Fit to be tied, again
Tie sales fell off in the casual '90s, but now neckwear is coming back.
Early in his career, Kevin McCormack always wore a tie to work. Then came the casual revolution, when, like millions of men, he reveled in the open- collar look, going "neck naked," as he puts it. But several months ago, he made a sudden change: He reverted back to ties, even though his new job does not require them.
"I just thought it would be fun to start wearing ties again," says Mr. McCormack, who works at Kaiser Permanente, a healthcare organization in Oakland, Calif.
After a decade of sartorial rebellion and confusion, neckties and - gasp! - even suits are staging a modest comeback. Some wearers are simply obeying more stringent corporate dress codes. Others, like McCormack, are enjoying a more polished look.
"The tie business went into the doldrums in the mid-1990s," says Gerald Andersen, executive director of the Men's Dress Furnishings Association. "Now there is definitely a dress-up trend among younger consumers."
In the early 1990s, retail sales of neckties peaked at $1.3 billion, he says. At the height of the casual revolution, sales dropped to about $750 million. This year, Mr. Andersen estimates that sales will climb to $1.1 billion. The upswing represents a combination of more ties being sold and at higher prices. Department store ties average $35, he says, while designer labels can cost $125 or more. Bow ties account for 3 to 5 percent of ties sold.
For younger men, wearing ties may be a counter- rebellion. "When your dad is running around in jeans and a T-shirt, you want to look different," Andersen says.
Even the sports world is sprucing up its sartorial image. A new NBA dress code requires players to wear business casual attire when they are involved in team or league business. The new policy mandates dress shirts and dress slacks or khakis.
"That's been a boon to our suit business," says David Levin, CEO of Casual Male Retail Group. "As younger guys see [players] dressing up more, that has an effect on fans. They'll be more comfortable wearing suits." And, of course, ties.
Andersen attributes some of men's growing fashion sophistication to television makeover shows, such as "Queer Eye for the Straight Guy" (Bravo), as well as "The Apprentice" (NBC), where "the corporate look is part of that milieu."
Ties can even spark a competitive spirit among men at work. "They see the CEO in something a little adventurous, and that opens the gate," says Michael Bragg, spokesman for Thomas Pink, a luxury retailer of ties and shirts.
Contemporary ties also give men a way to safely indulge their inner peacock. Along with conservative reds and blues, they can choose bright colors - lavender, indigo, fuchsia - and bold designs.
"For a guy, it's just about the only form of creative expression allowed to you," says Dave Platter, a marketing executive in New York.
Even wedding parties are getting adventurous. Instead of the traditional black bow tie with an evening shirt, some grooms buy ties for the wedding party in rich henna, deep purple, or aqua, says Mr. Bragg.
And it's not just wives or mothers picking out ties for men. Today, more men buy their own ties. Men now buy 75 percent of neckties sold compared with only 45 percent 10 years ago, Andersen says.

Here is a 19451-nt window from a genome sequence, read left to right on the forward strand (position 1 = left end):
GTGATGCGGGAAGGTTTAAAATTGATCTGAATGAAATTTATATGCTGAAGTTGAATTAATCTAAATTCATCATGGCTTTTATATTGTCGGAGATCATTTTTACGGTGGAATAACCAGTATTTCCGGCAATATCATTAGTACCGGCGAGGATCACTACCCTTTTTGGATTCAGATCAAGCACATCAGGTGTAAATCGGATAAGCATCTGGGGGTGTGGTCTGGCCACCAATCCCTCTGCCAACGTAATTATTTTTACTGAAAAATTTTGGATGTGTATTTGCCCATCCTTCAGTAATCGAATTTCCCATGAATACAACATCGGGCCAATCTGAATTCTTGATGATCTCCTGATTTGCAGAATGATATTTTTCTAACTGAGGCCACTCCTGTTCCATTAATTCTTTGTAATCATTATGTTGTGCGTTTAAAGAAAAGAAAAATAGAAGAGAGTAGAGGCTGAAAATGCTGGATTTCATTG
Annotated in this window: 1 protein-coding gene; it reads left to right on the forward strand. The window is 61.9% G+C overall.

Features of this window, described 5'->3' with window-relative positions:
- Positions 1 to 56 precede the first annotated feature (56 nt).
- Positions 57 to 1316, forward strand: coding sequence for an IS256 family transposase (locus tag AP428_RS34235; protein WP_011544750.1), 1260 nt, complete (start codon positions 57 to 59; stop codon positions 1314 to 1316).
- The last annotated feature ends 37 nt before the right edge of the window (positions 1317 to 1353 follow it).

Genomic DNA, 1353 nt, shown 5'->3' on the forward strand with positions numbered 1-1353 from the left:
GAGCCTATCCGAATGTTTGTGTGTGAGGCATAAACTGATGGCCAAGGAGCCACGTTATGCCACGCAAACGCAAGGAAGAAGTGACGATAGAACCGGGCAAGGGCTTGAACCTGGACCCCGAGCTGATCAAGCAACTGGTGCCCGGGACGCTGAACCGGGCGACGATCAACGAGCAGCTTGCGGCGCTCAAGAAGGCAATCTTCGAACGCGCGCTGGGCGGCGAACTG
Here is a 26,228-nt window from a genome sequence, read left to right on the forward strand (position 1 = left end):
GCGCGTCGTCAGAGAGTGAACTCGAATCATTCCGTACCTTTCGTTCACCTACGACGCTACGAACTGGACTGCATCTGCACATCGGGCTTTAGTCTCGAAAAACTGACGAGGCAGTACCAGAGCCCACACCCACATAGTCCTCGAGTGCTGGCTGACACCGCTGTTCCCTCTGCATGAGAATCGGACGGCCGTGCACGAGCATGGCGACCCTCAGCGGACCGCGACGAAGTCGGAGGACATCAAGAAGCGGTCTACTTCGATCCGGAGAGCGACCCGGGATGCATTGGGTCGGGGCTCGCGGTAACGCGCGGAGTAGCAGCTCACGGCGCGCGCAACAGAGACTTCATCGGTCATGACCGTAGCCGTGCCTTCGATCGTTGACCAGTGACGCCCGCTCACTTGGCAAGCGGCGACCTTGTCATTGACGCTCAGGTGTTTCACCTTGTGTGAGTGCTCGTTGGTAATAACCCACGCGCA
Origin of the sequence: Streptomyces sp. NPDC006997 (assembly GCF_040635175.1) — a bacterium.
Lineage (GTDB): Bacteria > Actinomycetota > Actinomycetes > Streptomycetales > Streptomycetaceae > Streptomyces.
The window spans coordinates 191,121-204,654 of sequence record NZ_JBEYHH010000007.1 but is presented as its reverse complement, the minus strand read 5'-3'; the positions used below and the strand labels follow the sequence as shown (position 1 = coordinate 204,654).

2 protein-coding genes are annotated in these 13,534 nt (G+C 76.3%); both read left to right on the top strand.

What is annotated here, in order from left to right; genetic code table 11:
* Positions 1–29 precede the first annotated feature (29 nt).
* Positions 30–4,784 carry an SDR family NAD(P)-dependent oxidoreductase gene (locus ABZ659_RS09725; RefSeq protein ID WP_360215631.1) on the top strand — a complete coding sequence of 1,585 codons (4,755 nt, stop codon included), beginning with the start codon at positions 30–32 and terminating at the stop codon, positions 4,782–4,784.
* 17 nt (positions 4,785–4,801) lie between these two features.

Although Philip McGowan of Nashville "kind of hates wearing a tie," he does so every Monday. "It's my opposite of casual Friday, to get the workweek started on a serious note," he says. He also sports a tie a second day each week.
When Jason Rollins, a publicist in Atlanta, wears ties several times a week, colleagues tease him, asking, "Do you have a job interview?" Noting that executives at work all wear ties, he says, "I believe in the phrase, 'Dress like the person in the position you eventually want to be in, not the one where you are.' "
Part of the new acceptance of dressier attire revolves around convenience and comfort. With no-iron cotton dress shirts, Andersen says, "You can pull them out of the dryer and look like a million bucks."
One dress shirt features an elasticized collar that expands an inch. Next spring, Casual Male will introduce a machine-washable, tumble-dry suit. Already a pre-knotted tie with a hidden zipper accounts for one-third of its tie sales, Levin says.
Neil Gussman wears suits and ties at the Chemical Heritage Foundation in Philadelphia. He likes the formal atmosphere, where managers and employees who meet the public dress up. But he doesn't want to get too creative. "Kids will go out and buy polyester ties with Bob the Tomato on them," he says.
Yet novelty ties can play a humorous role. Brian Shea, a college public relations manager in Owings Mills, Md., enjoys "interesting ties that draw a comment from someone in the hall." These include Scooby-Doo and sports themes. On rainy days he might choose a tie with a beach scene. "I never thought I'd be the guy who wears goofy ties," he says.
For men who regard a strip of knotted silk as "a rope around the neck" and worry that the Fashion Police will decree ties for everyone, Andersen offers reassurance. "If you watch TV shows from the '60s, Dad walked around with a tie everywhere he went. We're not going back to those days. Men's wardrobes are becoming much more multifaceted."
McCormack sees it this way: "The casual dress style means that when you wear a tie these days, it's because you want to, not because you have to. It's ironic that something that used to be a symbol of conformity can now be a symbol of individuality."